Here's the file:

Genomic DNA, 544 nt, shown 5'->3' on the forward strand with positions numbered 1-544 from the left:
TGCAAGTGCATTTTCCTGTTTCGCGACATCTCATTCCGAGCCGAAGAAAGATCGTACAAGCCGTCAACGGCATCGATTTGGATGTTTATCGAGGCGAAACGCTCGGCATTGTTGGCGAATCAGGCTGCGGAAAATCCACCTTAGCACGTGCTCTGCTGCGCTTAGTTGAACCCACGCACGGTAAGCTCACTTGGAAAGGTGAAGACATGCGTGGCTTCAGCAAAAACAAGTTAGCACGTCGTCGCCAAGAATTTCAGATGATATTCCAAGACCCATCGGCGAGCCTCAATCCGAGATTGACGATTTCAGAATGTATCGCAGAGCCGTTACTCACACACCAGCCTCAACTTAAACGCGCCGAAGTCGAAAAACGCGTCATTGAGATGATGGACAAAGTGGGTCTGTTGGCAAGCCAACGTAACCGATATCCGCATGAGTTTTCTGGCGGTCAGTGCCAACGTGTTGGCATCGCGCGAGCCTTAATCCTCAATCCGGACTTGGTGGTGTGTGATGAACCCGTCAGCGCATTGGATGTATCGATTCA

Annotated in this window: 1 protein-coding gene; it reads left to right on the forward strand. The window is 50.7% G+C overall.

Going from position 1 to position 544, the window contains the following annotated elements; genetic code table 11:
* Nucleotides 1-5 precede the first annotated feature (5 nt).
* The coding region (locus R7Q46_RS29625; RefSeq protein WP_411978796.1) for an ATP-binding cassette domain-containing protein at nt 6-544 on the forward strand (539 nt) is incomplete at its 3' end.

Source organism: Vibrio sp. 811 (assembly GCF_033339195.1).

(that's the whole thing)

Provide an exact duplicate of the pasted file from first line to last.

Genomic DNA, 544 nt, shown 5'->3' on the forward strand with positions numbered 1-544 from the left:
TGCAAGTGCATTTTCCTGTTTCGCGACATCTCATTCCGAGCCGAAGAAAGATCGTACAAGCCGTCAACGGCATCGATTTGGATGTTTATCGAGGCGAAACGCTCGGCATTGTTGGCGAATCAGGCTGCGGAAAATCCACCTTAGCACGTGCTCTGCTGCGCTTAGTTGAACCCACGCACGGTAAGCTCACTTGGAAAGGTGAAGACATGCGTGGCTTCAGCAAAAACAAGTTAGCACGTCGTCGCCAAGAATTTCAGATGATATTCCAAGACCCATCGGCGAGCCTCAATCCGAGATTGACGATTTCAGAATGTATCGCAGAGCCGTTACTCACACACCAGCCTCAACTTAAACGCGCCGAAGTCGAAAAACGCGTCATTGAGATGATGGACAAAGTGGGTCTGTTGGCAAGCCAACGTAACCGATATCCGCATGAGTTTTCTGGCGGTCAGTGCCAACGTGTTGGCATCGCGCGAGCCTTAATCCTCAATCCGGACTTGGTGGTGTGTGATGAACCCGTCAGCGCATTGGATGTATCGATTCA

Annotated in this window: 1 protein-coding gene; it reads left to right on the forward strand. The window is 50.7% G+C overall.

Going from position 1 to position 544, the window contains the following annotated elements; genetic code table 11:
* Nucleotides 1-5 precede the first annotated feature (5 nt).
* The coding region (locus R7Q46_RS29625; RefSeq protein WP_411978796.1) for an ATP-binding cassette domain-containing protein at nt 6-544 on the forward strand (539 nt) is incomplete at its 3' end.

Source organism: Vibrio sp. 811 (assembly GCF_033339195.1).